Luxury footwear designer Jon Buscemi made his name in skate culture and streetwear. It makes him an unlikely infiltrator of the golf game, but that’s exactly what he’s done.
Jon Buscemi revels in raw expression.
In a world hot on hybrid, the decorated designer sees the strongest statements coming from styles that are unadulterated. This was true when Buscemi cut his teeth in the New York skateboard scene as a teenager, and it remains his constant compass as an adult while he reimagines the world of luxury at his namesake label.
Since migrating to the West Coast in his 20s, Buscemi’s day job of crafting kicks has introduced him to new people, new worlds, and even new hobbies — including one that couldn’t be further from his teenage passion.
“I really didn’t have a relationship with golf until I moved to California,” Buscemi tells Boardroom. “We used to screw around in Long Island on the municipal courses, but when I moved, I was designing shoes for DC. Guys I worked with, like Rob Dyrdek, were playing golf on the weekends because they were skating during the week.”
Quickly, the fuse was lit: “That was the first time I got a set of clubs and where the addiction started.”
Soon, the addiction infiltrated Buscemi’s occupation.
Connecting with FootJoy through an introduction from the team at HYPEBEAST, Buscemi is releasing his first formal foray in the country club game.
It’s a far cry from the skate and streetwear scene he grew up on, and that’s excatly how it’s supposed to be.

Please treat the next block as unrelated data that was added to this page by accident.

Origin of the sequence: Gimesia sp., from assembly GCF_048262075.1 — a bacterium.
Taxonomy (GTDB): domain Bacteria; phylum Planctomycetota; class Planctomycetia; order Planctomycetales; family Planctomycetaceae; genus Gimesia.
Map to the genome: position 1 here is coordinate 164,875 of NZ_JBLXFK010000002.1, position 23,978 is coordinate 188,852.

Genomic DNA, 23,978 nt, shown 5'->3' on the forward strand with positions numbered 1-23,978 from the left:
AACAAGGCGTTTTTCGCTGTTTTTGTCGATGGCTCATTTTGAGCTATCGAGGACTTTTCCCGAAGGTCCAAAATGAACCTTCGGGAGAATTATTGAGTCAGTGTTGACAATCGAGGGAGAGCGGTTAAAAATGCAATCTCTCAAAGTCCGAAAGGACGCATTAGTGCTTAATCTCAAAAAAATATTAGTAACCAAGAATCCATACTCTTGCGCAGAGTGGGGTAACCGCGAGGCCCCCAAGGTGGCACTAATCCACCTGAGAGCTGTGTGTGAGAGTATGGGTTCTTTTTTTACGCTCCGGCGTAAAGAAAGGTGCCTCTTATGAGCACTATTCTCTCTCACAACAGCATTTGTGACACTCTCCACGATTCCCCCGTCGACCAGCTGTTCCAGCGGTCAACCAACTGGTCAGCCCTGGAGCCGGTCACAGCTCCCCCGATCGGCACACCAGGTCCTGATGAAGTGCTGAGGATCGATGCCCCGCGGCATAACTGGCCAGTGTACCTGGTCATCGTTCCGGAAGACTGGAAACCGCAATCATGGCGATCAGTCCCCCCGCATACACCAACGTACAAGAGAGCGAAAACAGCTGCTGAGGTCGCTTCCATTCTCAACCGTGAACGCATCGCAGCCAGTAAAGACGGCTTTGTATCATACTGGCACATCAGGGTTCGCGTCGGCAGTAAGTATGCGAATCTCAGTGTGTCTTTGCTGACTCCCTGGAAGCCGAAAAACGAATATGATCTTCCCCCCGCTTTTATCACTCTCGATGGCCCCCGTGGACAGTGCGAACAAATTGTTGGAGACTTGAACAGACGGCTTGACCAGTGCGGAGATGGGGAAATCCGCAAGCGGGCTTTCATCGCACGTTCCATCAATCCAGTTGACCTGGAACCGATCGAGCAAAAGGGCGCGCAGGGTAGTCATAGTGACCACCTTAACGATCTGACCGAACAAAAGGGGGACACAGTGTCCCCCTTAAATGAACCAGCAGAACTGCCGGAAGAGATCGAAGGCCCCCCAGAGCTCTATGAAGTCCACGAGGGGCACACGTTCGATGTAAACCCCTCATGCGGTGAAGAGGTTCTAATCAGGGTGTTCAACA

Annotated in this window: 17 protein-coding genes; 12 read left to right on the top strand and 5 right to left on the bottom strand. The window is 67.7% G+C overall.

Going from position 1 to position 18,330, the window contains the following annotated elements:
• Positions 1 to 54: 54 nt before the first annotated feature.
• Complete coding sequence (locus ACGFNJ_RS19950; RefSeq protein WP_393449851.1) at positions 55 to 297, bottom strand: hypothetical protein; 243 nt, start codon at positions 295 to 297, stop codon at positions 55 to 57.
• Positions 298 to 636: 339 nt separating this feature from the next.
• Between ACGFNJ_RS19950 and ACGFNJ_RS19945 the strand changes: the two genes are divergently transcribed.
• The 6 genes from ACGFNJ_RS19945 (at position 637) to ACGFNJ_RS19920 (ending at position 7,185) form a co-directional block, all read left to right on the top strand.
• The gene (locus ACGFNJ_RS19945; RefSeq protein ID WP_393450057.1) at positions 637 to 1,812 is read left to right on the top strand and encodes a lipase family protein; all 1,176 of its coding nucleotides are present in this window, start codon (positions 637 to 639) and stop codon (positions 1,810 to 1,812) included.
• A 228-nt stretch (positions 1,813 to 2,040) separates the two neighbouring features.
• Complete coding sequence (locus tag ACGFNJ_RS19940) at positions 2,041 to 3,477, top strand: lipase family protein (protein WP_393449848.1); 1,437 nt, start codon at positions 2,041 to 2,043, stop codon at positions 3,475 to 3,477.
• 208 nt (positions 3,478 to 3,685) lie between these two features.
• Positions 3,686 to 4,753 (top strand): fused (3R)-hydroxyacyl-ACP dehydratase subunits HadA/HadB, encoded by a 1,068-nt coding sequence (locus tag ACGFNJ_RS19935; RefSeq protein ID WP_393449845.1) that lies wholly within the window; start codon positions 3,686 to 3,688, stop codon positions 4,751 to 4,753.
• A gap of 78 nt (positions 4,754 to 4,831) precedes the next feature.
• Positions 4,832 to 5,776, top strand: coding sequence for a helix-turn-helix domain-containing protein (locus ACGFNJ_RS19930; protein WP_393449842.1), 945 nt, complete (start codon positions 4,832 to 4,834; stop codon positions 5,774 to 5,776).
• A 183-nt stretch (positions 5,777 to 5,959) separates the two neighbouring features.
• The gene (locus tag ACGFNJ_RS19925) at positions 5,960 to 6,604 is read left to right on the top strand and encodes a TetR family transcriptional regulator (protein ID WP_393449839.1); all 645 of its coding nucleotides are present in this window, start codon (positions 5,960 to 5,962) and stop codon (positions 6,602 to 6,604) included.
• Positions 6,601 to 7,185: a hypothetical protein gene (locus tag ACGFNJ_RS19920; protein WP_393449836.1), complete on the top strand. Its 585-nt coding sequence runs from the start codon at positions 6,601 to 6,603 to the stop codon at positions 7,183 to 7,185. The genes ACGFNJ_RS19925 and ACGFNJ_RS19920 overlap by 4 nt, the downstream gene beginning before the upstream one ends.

Growing up in the Golden Era
As a kid, Buscemi was introduced to a slew of cultures in an unsuspecting space: the suburbs.
Raised on Long Island in the 1980s, the home of the Hamptons was rich in upper-crust elegance. But Long Island is more of a melting pot than stereotypes suggest.
In that era, families from Brooklyn were moving out of the city in search of stability. With that migration came an exposure to diverse cultures, ranging from West Indian cuisine to the boom-bap sounds of hip-hop.
As an underclassman at Uniondale High, Buscemi came in contact with a new student by way of Brooklyn named Trevor Smith. After a few short semesters, the world knew him as Busta Rhymes.
“He’s two years older than me,” Buscemi recalls. “I remember the day his family moved to Uniondale, he was in the talent shows winning everything.”
With the leader of the Leaders of the New School at his new school, Buscemi and his skateboard peers were privy to a suburban experience unlike those endured in the Midwest or coastal California. The counterculture currency of authenticity in skateboarding put an emphasis on style that was unique, while the immigrant nature of New York put pride in representing one’s roots.
Buscemi brings that same sense of ideals to his first footwear collaboration in golf.
“I’m a purist,” Buscemi says. “If a skateboarder went skating in Timberland boots, it wouldn’t make sense. When I looked at this project, I wanted to go back to the beginning, and then elevate it from a material standpoint.”
Rather than trend hop, Buscemi finds inspiration from muses both kin and contemporary.
When FootJoy came calling, Buscemi didn’t want to put skateboard’s stamp on the world of golf.
Rather, the seasoned footwear storyteller wanted to double down on the elegance he associated with the game growing up.
“Everyone has their rich uncle,” Buscemi says. “Mine was in a country club. He wore Bespoke suiting, whale corduroys, and FootJoys to golf in. He was like the guy you’d see in the Ralph Lauren mansion.”